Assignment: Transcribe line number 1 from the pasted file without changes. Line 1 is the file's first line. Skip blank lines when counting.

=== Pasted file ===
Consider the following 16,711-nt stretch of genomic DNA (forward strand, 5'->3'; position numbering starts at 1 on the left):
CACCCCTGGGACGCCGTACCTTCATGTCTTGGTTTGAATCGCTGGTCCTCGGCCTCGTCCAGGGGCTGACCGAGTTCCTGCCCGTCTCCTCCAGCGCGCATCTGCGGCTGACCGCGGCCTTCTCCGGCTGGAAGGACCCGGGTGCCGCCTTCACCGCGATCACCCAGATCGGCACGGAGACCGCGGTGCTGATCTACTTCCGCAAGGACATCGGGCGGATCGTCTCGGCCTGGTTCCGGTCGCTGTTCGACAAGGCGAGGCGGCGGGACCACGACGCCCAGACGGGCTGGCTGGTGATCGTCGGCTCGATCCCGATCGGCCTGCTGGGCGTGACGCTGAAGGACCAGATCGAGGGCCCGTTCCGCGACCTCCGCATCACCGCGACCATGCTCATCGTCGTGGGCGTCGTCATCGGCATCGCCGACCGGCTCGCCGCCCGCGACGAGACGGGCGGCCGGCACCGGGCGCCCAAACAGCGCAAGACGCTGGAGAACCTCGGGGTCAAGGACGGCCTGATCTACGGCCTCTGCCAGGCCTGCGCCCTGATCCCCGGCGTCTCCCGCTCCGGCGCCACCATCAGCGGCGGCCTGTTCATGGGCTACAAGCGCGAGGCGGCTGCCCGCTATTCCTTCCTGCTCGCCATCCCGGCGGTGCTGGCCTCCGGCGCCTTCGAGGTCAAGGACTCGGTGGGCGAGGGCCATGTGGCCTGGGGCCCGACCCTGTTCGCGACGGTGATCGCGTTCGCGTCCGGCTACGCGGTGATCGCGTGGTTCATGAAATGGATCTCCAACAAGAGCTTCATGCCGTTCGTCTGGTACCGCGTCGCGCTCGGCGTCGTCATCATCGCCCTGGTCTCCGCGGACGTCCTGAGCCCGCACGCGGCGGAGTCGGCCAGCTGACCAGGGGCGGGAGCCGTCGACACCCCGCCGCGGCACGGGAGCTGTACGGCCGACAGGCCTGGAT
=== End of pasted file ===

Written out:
Consider the following 16,711-nt stretch of genomic DNA (forward strand, 5'->3'; position numbering starts at 1 on the left):